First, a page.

Azerbaijan’s SOCAR meets Georgia’s natural gas demand
Georgia offers Russia’s Gazprom to continue with old terms

While deepening its energy partnership with Azerbaijan, Georgia offered Gazprom to continue with its old terms of agreement. Shah Deniz gas field. Photo by BP., 07 Mar 2016 - 12:22, Tbilisi,Georgia

"The Government of Georgia provided the best conditions for a continuous gas supply and energy security,” says Georgia’s Foreign Minister Mikheil Janelidze while commenting on the recently signed Georgia-SOCAR deal.

Georgia’s natural gas supply deficit challenge was now solved until 2030 as during the next 14 years Georgia will receive an additional 500 million cubic metre (m3) of natural gas from Azerbaijani’s national oil company SOCAR, raising the amount it receives from 800 million to 1.3 billion m3 per year.

The new deal with SOCAR, securing Georgia’s natural gas supply needs for the coming years, comes as Russian energy giant Gazprom seeks to renegotiate the terms of its agreement for gas transit through Georgia to Armenia.

After signing a deal with SOCAR on March 4, Georgia’s Energy Minister Kakha Kaladze affirmed Georgia "recently sent our last offer [to Gazprom], the conditions of which envisage the continuation of the old terms of the contract, for example the supply of 10 percent of natural gas" in return for transit rights and no monetary compensation.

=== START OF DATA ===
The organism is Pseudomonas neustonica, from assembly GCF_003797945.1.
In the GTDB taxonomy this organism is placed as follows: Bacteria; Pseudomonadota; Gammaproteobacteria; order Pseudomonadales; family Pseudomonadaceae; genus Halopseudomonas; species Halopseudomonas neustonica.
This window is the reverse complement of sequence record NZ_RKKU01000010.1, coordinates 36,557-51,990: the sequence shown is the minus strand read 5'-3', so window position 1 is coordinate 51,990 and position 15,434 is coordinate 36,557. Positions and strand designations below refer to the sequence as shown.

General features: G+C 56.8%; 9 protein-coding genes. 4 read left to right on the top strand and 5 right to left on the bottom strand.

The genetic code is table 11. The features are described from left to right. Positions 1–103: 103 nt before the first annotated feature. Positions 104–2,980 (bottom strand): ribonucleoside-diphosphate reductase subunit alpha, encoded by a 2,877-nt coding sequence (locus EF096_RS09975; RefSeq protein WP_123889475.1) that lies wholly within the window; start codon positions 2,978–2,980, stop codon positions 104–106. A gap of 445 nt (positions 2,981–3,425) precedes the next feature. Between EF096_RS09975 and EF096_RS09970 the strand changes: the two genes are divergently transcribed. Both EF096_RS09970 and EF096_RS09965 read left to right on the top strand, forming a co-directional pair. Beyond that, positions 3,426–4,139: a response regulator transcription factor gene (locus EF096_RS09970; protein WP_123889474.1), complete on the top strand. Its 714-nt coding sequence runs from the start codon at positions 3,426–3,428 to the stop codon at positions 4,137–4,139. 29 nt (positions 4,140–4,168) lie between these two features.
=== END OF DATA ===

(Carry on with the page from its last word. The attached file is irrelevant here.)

To date, Georgia has received 200 million m3 of natural gas per year from Russia in return for transit, said Georgia’s Energy Ministry.

While deepening the energy partnership with Azerbaijan, Georgia offered Gazprom to continue with the old terms.

There is no need to import more gas from Gazprom after dealing with SOCAR. Georgia will receive raw material from Gazprom in return for transit rights,” said Janelidze.

The country’s Foreign Minister said the Government’s goal was to provide Georgia with a continuous and stable energy supply, especially when the natural gas consumption has increased by 40 percent since 2012 in Georgia.

To achieve this goal the Georgian Government held long-term and open negotiations which ended successfully. Our friend and strategic partner Azerbaijan found additional resources to supply Georgia with more natural gas. This negotiation was confirmed with the deal signed last week between the sides,” Janelidze added.

The Georgia-SOCAR deal also emphasised to reduce the price of commercial gas supplied to Georgia to $35-40 USD per 1,000 m3 of natural gas. The price of non-commercial gas will also be lowered.